If a film title instantly pits two entitles against each other—whether they’re superheroes, longtime rivals, horror juggernauts, or mythological creatures—the fight needs to deliver. Fortunately, in the case of Godzilla vs. Kong, the fourth entry in Legendary’s MonsterVerse, it more than serves up the epic smackdown. No matter where they’re fighting, Godzilla and Kong have little care for collateral damage or the human cost that comes after each creature’s need to have dominance over all; humans are little more than flies to them. (Albeit flies with access to nuclear weapons that will only make one of those creatures even more powerful.)
Director: Adam Wingard
Streaming: HBO Max
Two of cinema’s biggest Titans finally go head-to-head in an epic smackdown. While the fights between the mythical rivals more than deliver, ‘Godzilla vs. Kong’ itself is far more interested in the human elements, which tend to be more hit-and-miss.
Unfortunately, this isn’t a two-hour movie of just Godzilla and Kong punching, scratching, smacking, or attempting to shoot beams at each other. There’s a human element that lends itself to the film to help and hinder the creatures along the way, and they’re familiar (and non-CG) faces with familiar problems. They’re meant to give human stakes to the mythical fights they can only witness and, when the film is about to lose the thread on its world-building, they can take a step back to offer exposition. But the biggest issue Godzilla vs. Kong has is that a lot of those human elements just aren’t very interesting or memorable compared to watching two Titans duke it out.
That’s not to say that human characters in a monster movie are essentially useless; when they work, they elevate the monster parts of the movie and we become invested in whether or not they survive. That’s not really the case with Godzilla vs. Kong, which introduces an entirely new cast of characters apart from Monarch head Mark Russell (Kyle Chandler) and his teenage daughter Madison (Millie Bobby Brown), two holdovers from 2019’s Godzilla: King of the Monsters.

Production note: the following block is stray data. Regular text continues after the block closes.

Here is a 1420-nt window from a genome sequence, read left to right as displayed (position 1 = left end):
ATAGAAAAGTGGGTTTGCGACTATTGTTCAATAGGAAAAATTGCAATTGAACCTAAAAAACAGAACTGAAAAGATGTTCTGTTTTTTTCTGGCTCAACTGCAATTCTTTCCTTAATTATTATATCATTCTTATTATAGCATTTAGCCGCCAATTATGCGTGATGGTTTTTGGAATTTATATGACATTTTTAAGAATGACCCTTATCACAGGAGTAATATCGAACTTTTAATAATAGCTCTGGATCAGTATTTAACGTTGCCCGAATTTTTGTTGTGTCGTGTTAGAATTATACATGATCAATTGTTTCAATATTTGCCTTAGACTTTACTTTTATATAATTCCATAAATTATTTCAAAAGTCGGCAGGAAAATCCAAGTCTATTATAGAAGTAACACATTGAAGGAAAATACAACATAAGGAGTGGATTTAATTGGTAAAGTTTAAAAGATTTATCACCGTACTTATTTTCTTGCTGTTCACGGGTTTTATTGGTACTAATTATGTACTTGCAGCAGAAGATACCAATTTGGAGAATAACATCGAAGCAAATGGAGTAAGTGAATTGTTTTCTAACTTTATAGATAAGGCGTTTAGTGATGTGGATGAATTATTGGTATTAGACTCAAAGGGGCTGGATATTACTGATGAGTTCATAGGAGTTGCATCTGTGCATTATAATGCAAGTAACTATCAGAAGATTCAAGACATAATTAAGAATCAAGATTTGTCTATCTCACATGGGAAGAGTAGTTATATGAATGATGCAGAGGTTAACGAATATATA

A lot has changed since King of the Monsters. Godzilla, once seen as a “savior,” is now viewed as a villain after attacking the tech giant Apex Cybernetics. Kong is forced to stay isolated in a biodome on Skull Island after storms overtook the island. It’s a living situation he clearly detests but is meant to keep him safe, and he trusts no one other than Jia (Kaylee Hottle), a young Iwi girl with who he’s able to communicate by using American sign language. But despite King of the Monsters leading to classified files on the Titan being released, some people like Bernie (Brian Tyree Henry), a conspiracy theorist and podcast host, think that Apex is covering up something major. (Madison is among his keen listeners.)
The who, what, and even why of Godzilla vs. Kong is explained point-blank by many of the human characters over the course of the movie. It involves trying to get Kong to Hollow Earth, a place his ancestors once called home, with Apex technology, and recruiting a geologist (Alexander Skarsgård) and an anthropological linguist (Rebecca Hall) who’s spent years studying Kong (and is known as the “Kong Whisperer”) to help him get there. Apex CEO Walter Simmons (Demián Bichir) charts the mission while giving his daughter Maia (Eiza González) the reigns. Searching for answers and her father disapproving of her delve into conspiracy theories, Madison gets her friend Josh (Julian Dennison) to help her find Bernie.
Slowly but surely, the pieces start to come together. But Godzilla vs. Kong does little to make us care about most of those pieces—one of the film’s strongest bonds is Titan-tangential, that between Kong and Jia—or even engage with the info dumps they reveal. After a certain point, the motivations or the circumstances that get Godzilla and Kong to a place where they want to kill the other don’t even really matter.
The result of these smackdowns (yes, there is more than one fight between the Titans) is an incredibly detailed feast that I can only imagine looks incredible on a big screen. You can see the scales and speckles of gray across Kong’s chest and almost feel the reverberations of a well-aimed swipe or punch that one gives another. Each fight—one on a ship in the middle of the sea, the other in the middle of a neon-lighted city—takes advantage of its surrounding environments.
If you’re only tuning into Godzilla vs. Kong for that aspect, it’s well worth the watch. It’s an age-old dance brought to life between motion-capture performances and post-production, and even if we know what went into making it happen, that doesn’t break the “reality” that Godzilla vs. Kong depicts.
While some of the larger messages it attempts to convey become lost within its own plot, as a monster vs. monster movie, it’s a total knockout.
Godzilla vs. Kong is now in theaters and streaming on HBO Max until April 30, 2021.